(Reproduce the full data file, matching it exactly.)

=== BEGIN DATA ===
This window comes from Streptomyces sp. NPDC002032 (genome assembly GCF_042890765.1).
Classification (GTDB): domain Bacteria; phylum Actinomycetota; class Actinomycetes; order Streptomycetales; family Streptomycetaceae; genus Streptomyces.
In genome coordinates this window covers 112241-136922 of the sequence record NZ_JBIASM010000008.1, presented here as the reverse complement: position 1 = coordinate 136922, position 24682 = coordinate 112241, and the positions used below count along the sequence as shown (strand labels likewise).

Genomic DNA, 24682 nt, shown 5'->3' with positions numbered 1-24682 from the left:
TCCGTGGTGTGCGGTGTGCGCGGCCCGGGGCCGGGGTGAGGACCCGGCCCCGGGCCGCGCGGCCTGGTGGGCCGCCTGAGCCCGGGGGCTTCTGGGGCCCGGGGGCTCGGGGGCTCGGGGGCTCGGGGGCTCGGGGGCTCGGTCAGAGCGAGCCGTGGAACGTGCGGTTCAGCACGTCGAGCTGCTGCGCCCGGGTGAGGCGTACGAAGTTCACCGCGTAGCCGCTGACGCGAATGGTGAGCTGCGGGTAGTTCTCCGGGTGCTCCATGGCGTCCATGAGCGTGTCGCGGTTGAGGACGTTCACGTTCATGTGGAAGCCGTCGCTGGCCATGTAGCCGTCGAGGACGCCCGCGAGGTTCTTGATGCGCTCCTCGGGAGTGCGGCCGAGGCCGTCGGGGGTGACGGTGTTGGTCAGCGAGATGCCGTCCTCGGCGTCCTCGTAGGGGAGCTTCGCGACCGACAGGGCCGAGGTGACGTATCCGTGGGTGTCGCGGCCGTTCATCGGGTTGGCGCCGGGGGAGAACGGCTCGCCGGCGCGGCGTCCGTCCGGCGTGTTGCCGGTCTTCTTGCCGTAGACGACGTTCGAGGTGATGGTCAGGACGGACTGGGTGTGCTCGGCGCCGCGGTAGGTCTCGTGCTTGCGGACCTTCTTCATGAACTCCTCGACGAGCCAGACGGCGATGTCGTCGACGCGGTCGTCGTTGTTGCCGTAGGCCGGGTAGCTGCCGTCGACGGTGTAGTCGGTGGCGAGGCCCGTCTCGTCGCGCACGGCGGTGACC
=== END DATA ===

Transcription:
This window comes from Streptomyces sp. NPDC002032 (genome assembly GCF_042890765.1).
Classification (GTDB): domain Bacteria; phylum Actinomycetota; class Actinomycetes; order Streptomycetales; family Streptomycetaceae; genus Streptomyces.
In genome coordinates this window covers 112241-136922 of the sequence record NZ_JBIASM010000008.1, presented here as the reverse complement: position 1 = coordinate 136922, position 24682 = coordinate 112241, and the positions used below count along the sequence as shown (strand labels likewise).

Genomic DNA, 24682 nt, shown 5'->3' with positions numbered 1-24682 from the left:
TCCGTGGTGTGCGGTGTGCGCGGCCCGGGGCCGGGGTGAGGACCCGGCCCCGGGCCGCGCGGCCTGGTGGGCCGCCTGAGCCCGGGGGCTTCTGGGGCCCGGGGGCTCGGGGGCTCGGGGGCTCGGGGGCTCGGGGGCTCGGTCAGAGCGAGCCGTGGAACGTGCGGTTCAGCACGTCGAGCTGCTGCGCCCGGGTGAGGCGTACGAAGTTCACCGCGTAGCCGCTGACGCGAATGGTGAGCTGCGGGTAGTTCTCCGGGTGCTCCATGGCGTCCATGAGCGTGTCGCGGTTGAGGACGTTCACGTTCATGTGGAAGCCGTCGCTGGCCATGTAGCCGTCGAGGACGCCCGCGAGGTTCTTGATGCGCTCCTCGGGAGTGCGGCCGAGGCCGTCGGGGGTGACGGTGTTGGTCAGCGAGATGCCGTCCTCGGCGTCCTCGTAGGGGAGCTTCGCGACCGACAGGGCCGAGGTGACGTATCCGTGGGTGTCGCGGCCGTTCATCGGGTTGGCGCCGGGGGAGAACGGCTCGCCGGCGCGGCGTCCGTCCGGCGTGTTGCCGGTCTTCTTGCCGTAGACGACGTTCGAGGTGATGGTCAGGACGGACTGGGTGTGCTCGGCGCCGCGGTAGGTCTCGTGCTTGCGGACCTTCTTCATGAACTCCTCGACGAGCCAGACGGCGATGTCGTCGACGCGGTCGTCGTTGTTGCCGTAGGCCGGGTAGCTGCCGTCGACGGTGTAGTCGGTGGCGAGGCCCGTCTCGTCGCGCACGGCGGTGACC